Lifesum survey data reveals that young consumers increasingly expect employers to support them on their health and wellness journeys
Workplace stress is experienced by 52% of Gen Z and millennials, with 51% stating that their personal life is affected by work-related stress always or most of the time, a new survey from Lifesum reveals. The global healthy eating platform, which has been tapped to serve GE, Google and Amazon employees, is encouraging employers to take measures to support staff — a move that Lifesum says is mutually beneficial.
The findings are based on a Lifesum October survey of over 5,000 U.S.-based Gen Z and millennial employees to explore how they make career decisions based on personal values.
“Burnout, layoffs and the cost of living crisis impact stress, but it won’t stop people from job-hopping,” said Wesleigh Roeca, director of business development at Lifesum. “Gen Z and millennials are telling us that factors, including healthy eating initiatives, help them — and for good reason, given that scientific evidence shows how a balanced diet can support a healthy immune system and provide the extra energy to deal with stressful events.”
Ultimately, Lifesum’s findings underscore that workplace health and well-being are imperative to the success of companies and their staff. Not only would 48% of survey respondents quit tomorrow in favor of a job supporting their wellness, but 69% said they’d be more productive if their employer took measures to improve their health and well-being.
Creating a Culture of Workplace Well-Being
“Gen Z and millennials care deeply about their health and well-being and are passionate about finding a job that aligns with their personal values,” added Roeca. “Scientific evidence, including a recent McKinsey Health Institute study, shows how healthy eating leads to improved cognitive functioning and reversal of type 2 diabetes — all of which impacts workplace outcomes.”
The results should make employers take note — but with some simple measures such as positive management, healthy eating initiatives, proper compensation and mental health support, employees are more apt to feel supported and experience reduced stress levels.
Although many companies are beginning to provide employees with access to well-being tools and actionable resources such as Lifesum, the report indicates there is still a long way to go, as nearly 64% of respondents feel their employer doesn’t have a “well-being culture.”
One surprising survey result from Lifesum’s research was that 35% of female Gen Z and millennials would quit their job tomorrow in exchange for one that better supports their monthly cycle.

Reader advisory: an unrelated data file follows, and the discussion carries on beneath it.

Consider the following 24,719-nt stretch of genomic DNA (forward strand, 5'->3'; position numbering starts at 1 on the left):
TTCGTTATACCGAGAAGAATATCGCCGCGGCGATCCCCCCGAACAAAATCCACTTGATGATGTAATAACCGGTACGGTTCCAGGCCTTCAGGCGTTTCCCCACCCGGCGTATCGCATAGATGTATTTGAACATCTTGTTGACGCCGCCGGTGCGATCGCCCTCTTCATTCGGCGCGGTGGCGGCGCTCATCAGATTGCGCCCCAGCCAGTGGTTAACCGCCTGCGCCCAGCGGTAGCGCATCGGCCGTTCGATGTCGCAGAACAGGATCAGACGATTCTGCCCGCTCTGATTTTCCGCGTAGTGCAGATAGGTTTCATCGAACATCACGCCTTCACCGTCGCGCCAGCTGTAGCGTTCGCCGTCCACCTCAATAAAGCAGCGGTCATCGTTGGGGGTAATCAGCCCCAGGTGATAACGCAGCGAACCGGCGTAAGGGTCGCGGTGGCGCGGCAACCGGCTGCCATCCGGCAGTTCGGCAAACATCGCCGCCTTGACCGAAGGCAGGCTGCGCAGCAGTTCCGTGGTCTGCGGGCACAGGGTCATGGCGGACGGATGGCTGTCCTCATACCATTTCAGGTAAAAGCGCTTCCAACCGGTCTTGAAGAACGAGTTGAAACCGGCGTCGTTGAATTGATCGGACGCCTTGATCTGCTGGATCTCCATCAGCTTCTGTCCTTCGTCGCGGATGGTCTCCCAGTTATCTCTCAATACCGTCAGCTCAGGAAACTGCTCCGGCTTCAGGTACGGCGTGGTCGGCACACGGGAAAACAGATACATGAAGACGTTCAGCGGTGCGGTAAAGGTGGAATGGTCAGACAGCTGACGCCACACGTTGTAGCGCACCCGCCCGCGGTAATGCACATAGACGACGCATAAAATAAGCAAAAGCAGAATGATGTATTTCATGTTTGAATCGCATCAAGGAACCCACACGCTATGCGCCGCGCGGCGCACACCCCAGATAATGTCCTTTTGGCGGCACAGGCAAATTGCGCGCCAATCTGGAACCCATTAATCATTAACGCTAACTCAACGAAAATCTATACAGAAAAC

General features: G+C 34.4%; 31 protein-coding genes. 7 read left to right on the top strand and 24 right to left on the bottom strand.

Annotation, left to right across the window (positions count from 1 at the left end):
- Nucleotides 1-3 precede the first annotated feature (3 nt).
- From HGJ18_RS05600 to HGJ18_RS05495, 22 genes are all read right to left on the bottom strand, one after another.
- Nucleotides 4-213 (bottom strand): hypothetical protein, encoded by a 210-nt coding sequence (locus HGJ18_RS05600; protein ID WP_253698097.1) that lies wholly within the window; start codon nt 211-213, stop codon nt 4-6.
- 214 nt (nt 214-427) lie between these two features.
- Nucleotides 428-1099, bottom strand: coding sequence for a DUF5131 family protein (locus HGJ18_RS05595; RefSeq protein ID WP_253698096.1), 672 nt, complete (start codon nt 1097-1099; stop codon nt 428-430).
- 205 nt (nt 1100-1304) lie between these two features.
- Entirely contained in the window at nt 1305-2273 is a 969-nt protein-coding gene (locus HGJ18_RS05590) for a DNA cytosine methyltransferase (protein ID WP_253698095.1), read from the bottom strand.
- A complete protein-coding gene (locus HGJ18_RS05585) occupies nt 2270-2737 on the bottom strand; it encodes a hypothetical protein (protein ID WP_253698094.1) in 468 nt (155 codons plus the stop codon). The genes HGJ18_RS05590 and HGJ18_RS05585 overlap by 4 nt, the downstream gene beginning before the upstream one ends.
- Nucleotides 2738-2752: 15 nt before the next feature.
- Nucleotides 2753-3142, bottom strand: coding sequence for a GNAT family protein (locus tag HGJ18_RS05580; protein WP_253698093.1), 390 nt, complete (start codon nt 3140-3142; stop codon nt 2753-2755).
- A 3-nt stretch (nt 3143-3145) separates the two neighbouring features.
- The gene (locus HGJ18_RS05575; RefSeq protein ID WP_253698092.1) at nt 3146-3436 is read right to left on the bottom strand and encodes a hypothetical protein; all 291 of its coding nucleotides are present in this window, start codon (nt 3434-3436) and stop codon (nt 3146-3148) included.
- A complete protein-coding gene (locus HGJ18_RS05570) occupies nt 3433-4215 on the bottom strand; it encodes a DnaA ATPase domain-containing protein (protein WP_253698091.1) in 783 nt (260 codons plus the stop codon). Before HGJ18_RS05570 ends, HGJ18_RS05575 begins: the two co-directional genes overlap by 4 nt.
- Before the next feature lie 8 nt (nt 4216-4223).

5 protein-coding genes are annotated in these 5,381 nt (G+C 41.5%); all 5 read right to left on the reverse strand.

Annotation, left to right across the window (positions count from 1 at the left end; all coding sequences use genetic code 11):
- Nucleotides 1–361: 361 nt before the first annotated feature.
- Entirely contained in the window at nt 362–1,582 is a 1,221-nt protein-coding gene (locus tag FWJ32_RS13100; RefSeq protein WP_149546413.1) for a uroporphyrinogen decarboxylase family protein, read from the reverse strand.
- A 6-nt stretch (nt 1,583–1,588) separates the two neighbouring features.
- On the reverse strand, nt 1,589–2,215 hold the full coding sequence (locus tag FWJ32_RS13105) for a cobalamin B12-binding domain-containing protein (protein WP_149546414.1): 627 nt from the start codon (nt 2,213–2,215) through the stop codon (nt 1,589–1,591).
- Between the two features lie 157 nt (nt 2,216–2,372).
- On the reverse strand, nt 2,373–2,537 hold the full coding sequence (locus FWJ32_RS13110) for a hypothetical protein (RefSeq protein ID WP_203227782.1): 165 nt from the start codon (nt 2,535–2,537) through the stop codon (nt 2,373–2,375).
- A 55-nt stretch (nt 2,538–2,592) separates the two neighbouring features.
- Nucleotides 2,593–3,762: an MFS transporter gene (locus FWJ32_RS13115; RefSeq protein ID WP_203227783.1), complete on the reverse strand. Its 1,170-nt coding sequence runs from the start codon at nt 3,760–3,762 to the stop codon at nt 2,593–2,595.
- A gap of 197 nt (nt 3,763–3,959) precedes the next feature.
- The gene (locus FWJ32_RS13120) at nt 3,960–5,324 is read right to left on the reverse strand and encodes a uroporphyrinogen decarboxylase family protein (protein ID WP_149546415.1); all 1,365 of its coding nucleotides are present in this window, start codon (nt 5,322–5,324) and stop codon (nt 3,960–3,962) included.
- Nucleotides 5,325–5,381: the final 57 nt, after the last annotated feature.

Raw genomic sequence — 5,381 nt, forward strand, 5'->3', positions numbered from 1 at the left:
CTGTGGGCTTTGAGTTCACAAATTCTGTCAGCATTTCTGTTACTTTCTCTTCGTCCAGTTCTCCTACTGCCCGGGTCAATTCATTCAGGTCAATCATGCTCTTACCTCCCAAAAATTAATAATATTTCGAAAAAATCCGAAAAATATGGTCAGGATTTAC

It’s a finding to which Lifesum has been calling attention in the crowded corporate wellness industry: that hormonal health has a profound impact on everyone, with menopause alone costing American women an estimated $1.8 billion in lost working time per year. Lifesum also cites an additional finding revealing a million women in the U.K. left their jobs due to the symptoms of menopause.
“Hormones regulate every process in the body, including stress and productivity, meaning employers risk losing top talent if they don’t offer support, such as fertility planning and hormonal health,” Roeca said. “Everyone has hormones and that’s why our Hormonal Health Plan works for all genders.”
Young Workers Want Flexibility
Lastly, despite many major corporations diminishing remote work in favor of fully in-office models or a scaled-down version of a hybrid model — Lifesum’s research shows Gen Z and millennial workers want their employers to continue granting flexibility, and 41% would seek another job if a hybrid model wasn’t on the table.
As Roeca points out, flexibility is “hugely motivating,” and it’s a factor employers should consider when attracting and retaining talent. Most importantly, regardless of an employer’s decision — remote, hybrid or in-office, they can still support staff with wellness programs and see a guaranteed return on engagement and productivity.
Courtney Rehfeldt has worked in the broadcasting media industry since 2007 and has freelanced since 2012. Her work has been featured in Age of Awareness, Times Beacon Record, The New York Times, and she has an upcoming piece in Slate. She studied yoga & meditation under Beryl Bender Birch at The Hard & The Soft Yoga Institute. She enjoys hiking, being outdoors, and is an avid reader. Courtney has a BA in Media & Communications studies.